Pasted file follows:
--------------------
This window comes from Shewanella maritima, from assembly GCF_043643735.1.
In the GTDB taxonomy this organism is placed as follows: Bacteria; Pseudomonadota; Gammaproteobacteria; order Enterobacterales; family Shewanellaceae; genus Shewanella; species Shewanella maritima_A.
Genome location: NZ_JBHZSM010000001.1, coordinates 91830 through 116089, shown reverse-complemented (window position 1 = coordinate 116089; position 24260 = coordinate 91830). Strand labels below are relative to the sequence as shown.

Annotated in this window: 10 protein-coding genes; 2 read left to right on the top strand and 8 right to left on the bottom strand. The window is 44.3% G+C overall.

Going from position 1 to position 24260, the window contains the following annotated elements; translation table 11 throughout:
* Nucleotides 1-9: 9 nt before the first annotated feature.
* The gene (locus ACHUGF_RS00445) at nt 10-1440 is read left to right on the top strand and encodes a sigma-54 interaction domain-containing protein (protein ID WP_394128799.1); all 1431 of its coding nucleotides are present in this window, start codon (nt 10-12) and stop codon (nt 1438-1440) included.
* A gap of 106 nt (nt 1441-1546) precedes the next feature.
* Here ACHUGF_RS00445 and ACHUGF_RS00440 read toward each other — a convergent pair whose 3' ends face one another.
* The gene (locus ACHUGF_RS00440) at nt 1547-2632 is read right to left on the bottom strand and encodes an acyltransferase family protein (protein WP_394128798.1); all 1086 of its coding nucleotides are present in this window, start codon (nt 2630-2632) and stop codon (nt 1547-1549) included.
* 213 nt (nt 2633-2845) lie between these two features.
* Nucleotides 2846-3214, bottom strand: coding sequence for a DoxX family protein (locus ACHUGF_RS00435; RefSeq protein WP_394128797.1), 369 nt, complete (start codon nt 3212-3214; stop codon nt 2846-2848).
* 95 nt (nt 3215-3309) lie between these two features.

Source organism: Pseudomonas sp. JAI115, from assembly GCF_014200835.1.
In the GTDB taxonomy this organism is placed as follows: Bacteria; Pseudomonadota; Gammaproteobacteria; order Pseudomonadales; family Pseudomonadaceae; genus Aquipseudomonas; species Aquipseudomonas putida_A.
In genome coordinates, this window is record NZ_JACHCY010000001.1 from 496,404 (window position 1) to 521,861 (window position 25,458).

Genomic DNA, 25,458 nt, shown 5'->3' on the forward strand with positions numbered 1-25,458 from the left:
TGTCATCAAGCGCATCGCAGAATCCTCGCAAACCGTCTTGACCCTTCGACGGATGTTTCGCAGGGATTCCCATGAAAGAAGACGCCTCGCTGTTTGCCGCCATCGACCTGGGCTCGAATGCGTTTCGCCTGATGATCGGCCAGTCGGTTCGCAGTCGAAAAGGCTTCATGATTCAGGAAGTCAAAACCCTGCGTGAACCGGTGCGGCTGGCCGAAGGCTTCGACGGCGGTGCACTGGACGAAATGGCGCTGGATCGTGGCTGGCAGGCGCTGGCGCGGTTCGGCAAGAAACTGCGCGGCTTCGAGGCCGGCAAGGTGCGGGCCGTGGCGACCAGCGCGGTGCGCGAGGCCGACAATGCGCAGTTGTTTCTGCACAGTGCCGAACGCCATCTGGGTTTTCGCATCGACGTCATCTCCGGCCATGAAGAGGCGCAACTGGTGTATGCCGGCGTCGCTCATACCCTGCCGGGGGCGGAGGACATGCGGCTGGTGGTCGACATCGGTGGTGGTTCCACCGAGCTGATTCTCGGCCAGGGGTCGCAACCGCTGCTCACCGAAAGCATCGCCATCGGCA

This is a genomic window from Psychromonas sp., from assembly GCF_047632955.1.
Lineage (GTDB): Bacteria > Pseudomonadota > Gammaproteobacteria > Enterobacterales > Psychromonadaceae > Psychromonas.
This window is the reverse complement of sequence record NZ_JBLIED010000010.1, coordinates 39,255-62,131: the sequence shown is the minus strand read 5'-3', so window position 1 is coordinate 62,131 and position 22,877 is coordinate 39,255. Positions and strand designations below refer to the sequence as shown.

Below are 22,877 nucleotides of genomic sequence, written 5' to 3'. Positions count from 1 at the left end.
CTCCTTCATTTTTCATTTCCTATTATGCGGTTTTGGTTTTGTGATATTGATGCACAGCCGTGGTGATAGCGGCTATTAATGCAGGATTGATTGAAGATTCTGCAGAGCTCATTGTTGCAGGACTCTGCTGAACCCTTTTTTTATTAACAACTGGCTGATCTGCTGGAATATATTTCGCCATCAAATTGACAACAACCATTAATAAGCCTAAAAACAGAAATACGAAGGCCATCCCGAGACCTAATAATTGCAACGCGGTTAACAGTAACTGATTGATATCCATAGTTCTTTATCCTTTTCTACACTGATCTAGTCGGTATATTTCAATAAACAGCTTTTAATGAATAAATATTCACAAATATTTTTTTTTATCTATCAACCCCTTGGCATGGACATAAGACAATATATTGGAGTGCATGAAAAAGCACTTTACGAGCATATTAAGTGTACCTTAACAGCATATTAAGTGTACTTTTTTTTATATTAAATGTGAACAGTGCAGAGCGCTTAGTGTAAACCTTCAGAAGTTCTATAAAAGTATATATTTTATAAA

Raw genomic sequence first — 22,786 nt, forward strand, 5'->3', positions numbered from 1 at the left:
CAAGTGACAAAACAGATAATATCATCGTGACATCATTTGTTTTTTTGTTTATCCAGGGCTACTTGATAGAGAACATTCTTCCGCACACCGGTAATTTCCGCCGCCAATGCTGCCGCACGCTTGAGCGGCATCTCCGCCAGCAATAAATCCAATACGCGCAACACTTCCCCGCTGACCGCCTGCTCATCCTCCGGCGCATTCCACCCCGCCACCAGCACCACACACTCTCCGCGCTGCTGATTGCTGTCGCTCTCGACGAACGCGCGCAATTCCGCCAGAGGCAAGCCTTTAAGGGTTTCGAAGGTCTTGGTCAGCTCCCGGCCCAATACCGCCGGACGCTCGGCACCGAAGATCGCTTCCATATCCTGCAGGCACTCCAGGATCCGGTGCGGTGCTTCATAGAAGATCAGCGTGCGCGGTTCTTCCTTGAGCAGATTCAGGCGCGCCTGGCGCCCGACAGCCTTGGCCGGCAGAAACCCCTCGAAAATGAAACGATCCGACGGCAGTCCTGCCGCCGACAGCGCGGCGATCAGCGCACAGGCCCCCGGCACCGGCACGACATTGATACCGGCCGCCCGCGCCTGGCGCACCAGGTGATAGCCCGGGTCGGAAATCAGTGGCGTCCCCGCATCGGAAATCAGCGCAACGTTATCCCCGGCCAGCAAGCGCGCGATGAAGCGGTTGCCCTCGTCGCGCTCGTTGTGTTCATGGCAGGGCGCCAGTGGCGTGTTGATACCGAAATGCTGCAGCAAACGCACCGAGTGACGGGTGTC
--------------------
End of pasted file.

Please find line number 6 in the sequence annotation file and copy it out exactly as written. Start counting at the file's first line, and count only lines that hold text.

* Nucleotides 1-9: 9 nt before the first annotated feature.